Are patriotism and horse racing the winning combination in the race dubbed “the test of the champion”?
We're set to discover, as we near the start time for Belmont Stakes, the final part of the Triple Crown less than a half-hour away at Belmont Park in Queens, NY. A few weeks ago, I wrote about how amusing it was during the second race of the Triple Crown, which was that of the Preakness Stakes, that a horse called “Early Voting” came up as the winner. (The first race of the Triple Crown, the Kentucky Derby, happens the first Saturday of May.)
This week, the favorite to win the race on Saturday, the longest of the three, is also the only one with a distinct name: We The People.
Rich Strike, who drew the No. 4 post and was listed with odds of 7-2 in the morning line but isn't the favorite to win betting, however. This honor belongs to No. 1, We The People, who was declared the favorite 2-1 following the post-draw. We The People, who Flavien Prat is jockeying for, has won three times in four starts. It is coming off a stunning triumph at the Grade 3 Peter Pan Stakes on May 14 at Belmont Park.
The name for the horse as you've probably guessed originates in the Preamble to the U.S. Constitution, one of our founding documents.
We, the people of the United States, in Order to create a more perfect Union, to establish Justice, ensure domestic tranquility and ensure the common defense as well as promote the general welfare and secure that we receive the Blessings of Liberty to ourselves and our descendants Do ordain and create this Constitution of the United States of America.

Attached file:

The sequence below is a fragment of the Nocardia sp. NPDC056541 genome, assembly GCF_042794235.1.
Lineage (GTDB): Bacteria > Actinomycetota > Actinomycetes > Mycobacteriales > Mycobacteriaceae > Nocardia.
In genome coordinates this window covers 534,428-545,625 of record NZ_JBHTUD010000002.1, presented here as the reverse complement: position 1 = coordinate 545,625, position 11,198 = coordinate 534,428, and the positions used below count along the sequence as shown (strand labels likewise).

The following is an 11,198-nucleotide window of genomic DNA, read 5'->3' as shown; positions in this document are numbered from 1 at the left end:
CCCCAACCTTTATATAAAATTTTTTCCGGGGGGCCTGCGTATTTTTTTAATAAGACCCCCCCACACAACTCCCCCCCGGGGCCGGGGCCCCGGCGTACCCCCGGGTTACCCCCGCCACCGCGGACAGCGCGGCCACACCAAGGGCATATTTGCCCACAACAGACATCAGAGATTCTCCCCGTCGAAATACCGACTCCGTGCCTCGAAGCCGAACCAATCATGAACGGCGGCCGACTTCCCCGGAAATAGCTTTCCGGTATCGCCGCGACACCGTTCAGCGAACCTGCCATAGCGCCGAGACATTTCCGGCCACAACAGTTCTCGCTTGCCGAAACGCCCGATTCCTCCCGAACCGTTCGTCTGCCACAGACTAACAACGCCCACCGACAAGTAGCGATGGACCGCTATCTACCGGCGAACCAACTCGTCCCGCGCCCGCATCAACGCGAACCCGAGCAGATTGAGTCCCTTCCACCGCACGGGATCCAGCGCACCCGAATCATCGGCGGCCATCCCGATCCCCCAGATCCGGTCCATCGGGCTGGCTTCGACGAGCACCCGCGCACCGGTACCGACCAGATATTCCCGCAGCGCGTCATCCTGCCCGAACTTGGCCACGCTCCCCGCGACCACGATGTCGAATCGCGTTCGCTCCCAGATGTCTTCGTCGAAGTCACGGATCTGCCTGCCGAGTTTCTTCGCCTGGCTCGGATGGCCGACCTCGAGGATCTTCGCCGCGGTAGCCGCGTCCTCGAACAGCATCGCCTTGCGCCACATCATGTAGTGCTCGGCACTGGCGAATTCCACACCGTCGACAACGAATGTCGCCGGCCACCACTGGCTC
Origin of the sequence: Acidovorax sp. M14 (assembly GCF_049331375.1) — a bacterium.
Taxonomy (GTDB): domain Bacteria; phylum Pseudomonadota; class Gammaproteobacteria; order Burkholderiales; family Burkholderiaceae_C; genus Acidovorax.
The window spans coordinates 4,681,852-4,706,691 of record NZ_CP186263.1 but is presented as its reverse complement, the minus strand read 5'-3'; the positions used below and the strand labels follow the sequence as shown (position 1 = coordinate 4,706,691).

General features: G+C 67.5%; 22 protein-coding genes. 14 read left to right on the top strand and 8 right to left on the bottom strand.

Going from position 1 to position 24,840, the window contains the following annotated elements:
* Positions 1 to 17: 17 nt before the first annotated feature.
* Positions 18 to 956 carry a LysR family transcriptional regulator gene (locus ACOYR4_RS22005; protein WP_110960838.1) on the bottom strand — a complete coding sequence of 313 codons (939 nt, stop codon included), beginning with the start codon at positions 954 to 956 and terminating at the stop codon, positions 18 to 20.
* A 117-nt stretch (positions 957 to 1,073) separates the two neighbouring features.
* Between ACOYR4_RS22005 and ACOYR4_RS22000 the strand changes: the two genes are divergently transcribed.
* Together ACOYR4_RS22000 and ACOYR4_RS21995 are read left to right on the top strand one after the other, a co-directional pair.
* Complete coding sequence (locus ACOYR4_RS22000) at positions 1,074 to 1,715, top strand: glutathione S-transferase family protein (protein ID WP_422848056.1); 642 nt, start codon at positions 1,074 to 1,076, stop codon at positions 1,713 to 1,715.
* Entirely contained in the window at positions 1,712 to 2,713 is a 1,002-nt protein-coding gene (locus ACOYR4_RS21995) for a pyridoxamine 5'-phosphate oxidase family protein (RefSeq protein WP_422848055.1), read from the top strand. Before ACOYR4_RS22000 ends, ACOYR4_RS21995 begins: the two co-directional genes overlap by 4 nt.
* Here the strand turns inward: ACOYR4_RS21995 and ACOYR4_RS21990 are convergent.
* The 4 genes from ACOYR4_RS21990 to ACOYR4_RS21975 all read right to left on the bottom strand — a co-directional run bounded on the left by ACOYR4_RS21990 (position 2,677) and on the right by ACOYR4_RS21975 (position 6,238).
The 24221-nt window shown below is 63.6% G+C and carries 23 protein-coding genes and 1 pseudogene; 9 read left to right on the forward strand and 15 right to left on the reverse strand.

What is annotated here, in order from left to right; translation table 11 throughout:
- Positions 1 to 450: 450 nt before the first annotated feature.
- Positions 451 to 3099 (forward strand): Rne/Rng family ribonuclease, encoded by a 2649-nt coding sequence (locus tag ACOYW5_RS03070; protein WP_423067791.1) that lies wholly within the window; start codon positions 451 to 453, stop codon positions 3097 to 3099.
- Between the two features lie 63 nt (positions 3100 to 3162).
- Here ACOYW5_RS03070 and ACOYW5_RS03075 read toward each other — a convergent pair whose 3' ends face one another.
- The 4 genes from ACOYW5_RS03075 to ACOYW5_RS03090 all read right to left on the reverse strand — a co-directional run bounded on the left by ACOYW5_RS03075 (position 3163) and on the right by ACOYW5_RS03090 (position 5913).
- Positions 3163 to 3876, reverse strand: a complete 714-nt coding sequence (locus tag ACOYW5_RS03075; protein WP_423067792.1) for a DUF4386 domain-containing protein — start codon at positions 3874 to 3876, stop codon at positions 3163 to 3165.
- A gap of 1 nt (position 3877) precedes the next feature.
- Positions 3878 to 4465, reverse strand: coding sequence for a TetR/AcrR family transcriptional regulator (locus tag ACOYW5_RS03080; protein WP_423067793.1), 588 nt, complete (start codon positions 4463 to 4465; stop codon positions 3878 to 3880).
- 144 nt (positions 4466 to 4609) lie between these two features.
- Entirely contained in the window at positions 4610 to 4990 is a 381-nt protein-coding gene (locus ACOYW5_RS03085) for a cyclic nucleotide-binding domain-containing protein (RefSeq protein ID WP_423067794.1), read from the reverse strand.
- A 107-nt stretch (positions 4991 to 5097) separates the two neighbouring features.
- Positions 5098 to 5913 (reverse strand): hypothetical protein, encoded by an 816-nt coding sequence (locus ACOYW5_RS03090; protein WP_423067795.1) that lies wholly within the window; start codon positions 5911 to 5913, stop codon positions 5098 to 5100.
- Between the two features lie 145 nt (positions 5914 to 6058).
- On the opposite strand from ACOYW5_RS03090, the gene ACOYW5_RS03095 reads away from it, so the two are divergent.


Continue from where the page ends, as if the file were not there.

What do they expect to happen as race day approaches? The Constitution colt is the best bet according to the early line, as per NJ.com's most recent update over the last hour.
Rich Strike won't go off at odds that exceed 80-1, but even after getting past the Preakness to race in the final race of the Triple Crown, he's not thought to be the favorite in the eight-strong field. The distinction belongs to the morning line favorite 2-1, We the People, a newcomer to the Triple Crown trail who could lead the way in the race that is 1 1/2 miles long and be a winner when it rains on the streets of New York on Saturday.
“Newcomer” means We the People didn't race in either the Derby or the Preakness. There was a piece of interesting trivia in the New York Post's Wednesday article that none among the horses competing in the equine's most prestigious match-up had a chance to start in the three races. You could say everyone is playing on the same level with respect to this event.
Okay, now you're ready to sing along to Ol' Blue Eyes!